The potatoes are planted. I dug out the leeks left over from last year first, while Eric applied a patch on the garage roof with tar and paper and curses when the wind picked up and he realized he needed to weigh the paper down. I saved a few of the leeks for cooking but put most of them in the compost pile. I left a few for seed. I’m not going to grow them this year, since I just didn’t use them last year and I’m going light on the growing, but I might plant them again next year–or they might be good for trading.

The carrots and onions have not come up at all. Most of my assorted greens have, except for the lettuce and spinach. No sign of the parsley, but that’s not surprising. No sign of the kale or the beets. I may try replanting, now that it’s a bit warmer and we’re anticipating more rain…or I may not. I must get some carrots growing, but I may decide the rest are too much work. I decided not to do peas this year–cooking them doesn’t sound good and eating them raw sounds like too much work, especially since my trellis is broken.

Eric told me I should just plan on growing less this year, and that’s what I’m doing. Luckily all my tomato plants and a few of my peppers plants are doing nicely in the window…and that future flat of vegetables will go a long way toward hiding my seed-starting inadequacies. I do have a couple of dirt-filled cartons ready for starting basil and maybe some parsley. In a couple of weeks I’ll start some cotton, because I think it’s neat, and maybe some flowers if I can be bothered, and everything else will go directly into the ground. I’m very glad I started a bunch of perennial herbs last year because once you take those off last year’s planting list (which is still taped up to my wall and is what I’m using for this year) there isn’t much that really needs starting early–which suits me perfectly.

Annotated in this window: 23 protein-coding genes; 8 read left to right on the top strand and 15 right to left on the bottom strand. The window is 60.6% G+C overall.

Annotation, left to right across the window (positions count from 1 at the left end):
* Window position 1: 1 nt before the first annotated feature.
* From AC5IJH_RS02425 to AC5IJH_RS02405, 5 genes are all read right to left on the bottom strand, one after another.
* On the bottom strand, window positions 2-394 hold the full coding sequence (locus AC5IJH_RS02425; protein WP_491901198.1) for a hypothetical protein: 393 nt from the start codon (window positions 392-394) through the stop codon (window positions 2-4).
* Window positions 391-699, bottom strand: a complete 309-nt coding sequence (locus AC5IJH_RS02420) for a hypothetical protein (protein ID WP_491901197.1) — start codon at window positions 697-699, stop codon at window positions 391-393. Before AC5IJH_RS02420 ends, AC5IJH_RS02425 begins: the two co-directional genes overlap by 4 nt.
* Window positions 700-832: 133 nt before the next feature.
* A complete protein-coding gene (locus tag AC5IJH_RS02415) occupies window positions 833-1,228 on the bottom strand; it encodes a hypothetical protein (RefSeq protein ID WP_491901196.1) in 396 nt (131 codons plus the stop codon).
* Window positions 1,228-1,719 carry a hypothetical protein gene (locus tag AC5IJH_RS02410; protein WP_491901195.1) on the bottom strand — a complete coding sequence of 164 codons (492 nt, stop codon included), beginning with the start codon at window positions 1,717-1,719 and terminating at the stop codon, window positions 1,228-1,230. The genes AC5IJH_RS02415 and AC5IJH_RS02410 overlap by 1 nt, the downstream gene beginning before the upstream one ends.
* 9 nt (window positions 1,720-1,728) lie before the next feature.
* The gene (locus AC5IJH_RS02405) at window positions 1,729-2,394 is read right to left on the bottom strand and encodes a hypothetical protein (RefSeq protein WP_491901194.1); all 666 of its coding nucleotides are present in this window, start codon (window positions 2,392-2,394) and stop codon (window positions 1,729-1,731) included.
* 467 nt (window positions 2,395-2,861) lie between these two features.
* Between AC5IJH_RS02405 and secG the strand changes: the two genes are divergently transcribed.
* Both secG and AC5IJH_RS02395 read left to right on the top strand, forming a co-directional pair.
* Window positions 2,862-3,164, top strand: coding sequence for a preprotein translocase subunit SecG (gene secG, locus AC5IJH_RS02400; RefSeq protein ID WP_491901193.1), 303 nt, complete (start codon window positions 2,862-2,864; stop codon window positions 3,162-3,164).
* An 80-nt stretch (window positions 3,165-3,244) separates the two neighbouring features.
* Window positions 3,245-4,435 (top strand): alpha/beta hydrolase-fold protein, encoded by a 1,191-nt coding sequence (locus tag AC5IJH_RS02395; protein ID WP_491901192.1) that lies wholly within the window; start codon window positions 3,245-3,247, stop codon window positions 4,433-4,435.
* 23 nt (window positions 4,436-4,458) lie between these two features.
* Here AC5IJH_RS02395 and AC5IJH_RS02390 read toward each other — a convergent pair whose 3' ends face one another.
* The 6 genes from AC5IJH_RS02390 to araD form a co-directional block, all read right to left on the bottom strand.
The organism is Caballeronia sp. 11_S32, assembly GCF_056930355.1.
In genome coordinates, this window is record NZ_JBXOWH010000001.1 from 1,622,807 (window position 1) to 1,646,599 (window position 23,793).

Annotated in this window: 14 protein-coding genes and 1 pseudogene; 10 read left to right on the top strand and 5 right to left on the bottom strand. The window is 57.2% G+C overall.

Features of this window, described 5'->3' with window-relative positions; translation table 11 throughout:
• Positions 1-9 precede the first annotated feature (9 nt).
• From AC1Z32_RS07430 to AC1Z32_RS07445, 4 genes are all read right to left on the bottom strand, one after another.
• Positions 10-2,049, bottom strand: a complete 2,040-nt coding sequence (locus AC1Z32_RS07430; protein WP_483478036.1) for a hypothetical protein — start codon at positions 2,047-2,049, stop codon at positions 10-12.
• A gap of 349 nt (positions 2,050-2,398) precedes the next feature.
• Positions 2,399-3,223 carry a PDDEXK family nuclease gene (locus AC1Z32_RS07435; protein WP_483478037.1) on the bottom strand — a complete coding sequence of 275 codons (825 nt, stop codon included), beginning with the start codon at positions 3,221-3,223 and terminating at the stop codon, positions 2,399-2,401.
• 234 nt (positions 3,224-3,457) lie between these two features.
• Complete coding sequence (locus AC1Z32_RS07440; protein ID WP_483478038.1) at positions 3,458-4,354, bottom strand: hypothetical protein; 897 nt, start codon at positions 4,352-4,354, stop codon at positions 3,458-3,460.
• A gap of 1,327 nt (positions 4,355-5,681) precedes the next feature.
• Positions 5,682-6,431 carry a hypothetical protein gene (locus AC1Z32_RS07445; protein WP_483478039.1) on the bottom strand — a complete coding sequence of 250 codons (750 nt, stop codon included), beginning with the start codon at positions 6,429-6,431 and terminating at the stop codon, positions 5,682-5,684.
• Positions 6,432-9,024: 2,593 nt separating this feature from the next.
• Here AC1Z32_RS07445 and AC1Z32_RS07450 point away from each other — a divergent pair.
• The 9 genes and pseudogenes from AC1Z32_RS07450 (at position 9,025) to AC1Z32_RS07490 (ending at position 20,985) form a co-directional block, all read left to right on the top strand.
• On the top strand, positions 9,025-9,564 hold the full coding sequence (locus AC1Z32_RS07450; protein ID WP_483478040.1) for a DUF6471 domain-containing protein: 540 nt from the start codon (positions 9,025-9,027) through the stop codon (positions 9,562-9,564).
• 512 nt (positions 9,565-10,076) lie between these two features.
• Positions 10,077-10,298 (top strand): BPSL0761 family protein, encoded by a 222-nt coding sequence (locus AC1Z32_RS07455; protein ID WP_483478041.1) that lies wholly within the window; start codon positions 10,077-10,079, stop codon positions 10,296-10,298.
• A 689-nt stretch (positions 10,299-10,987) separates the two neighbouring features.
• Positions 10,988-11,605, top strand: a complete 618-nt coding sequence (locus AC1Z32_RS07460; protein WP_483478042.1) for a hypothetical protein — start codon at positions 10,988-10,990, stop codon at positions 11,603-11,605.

On the less-lazy side, we went to the farmer’s market today for the first time this spring. We went for onions because Eric was making a meatloaf for dinner. We encountered some friends who told us one of the vendors had home-grown spinach and the honey lady made a killer honey-mustard that would make fantastic dressing if she hadn’t run out of it, and went home with winter spinach and strawberries (dunno if they were local, didn’t ask; they were delicious and firm and only two had a bad spot anywhere) to combine with pecans and Craisins to make a beautiful salad. A few early plant vendors were there, and I’m going to go back soon for strawberry plants, since my strawberry bed has a few bald spots. I foresee us spending a lot of money at the farmer’s market this year. My new lazy-gardening plans will still supply us with the mainstays of summer–parsley and tomatoes and dill and peppers and carrots, with luck, strawberries and raspberries–but there will be holes to fill.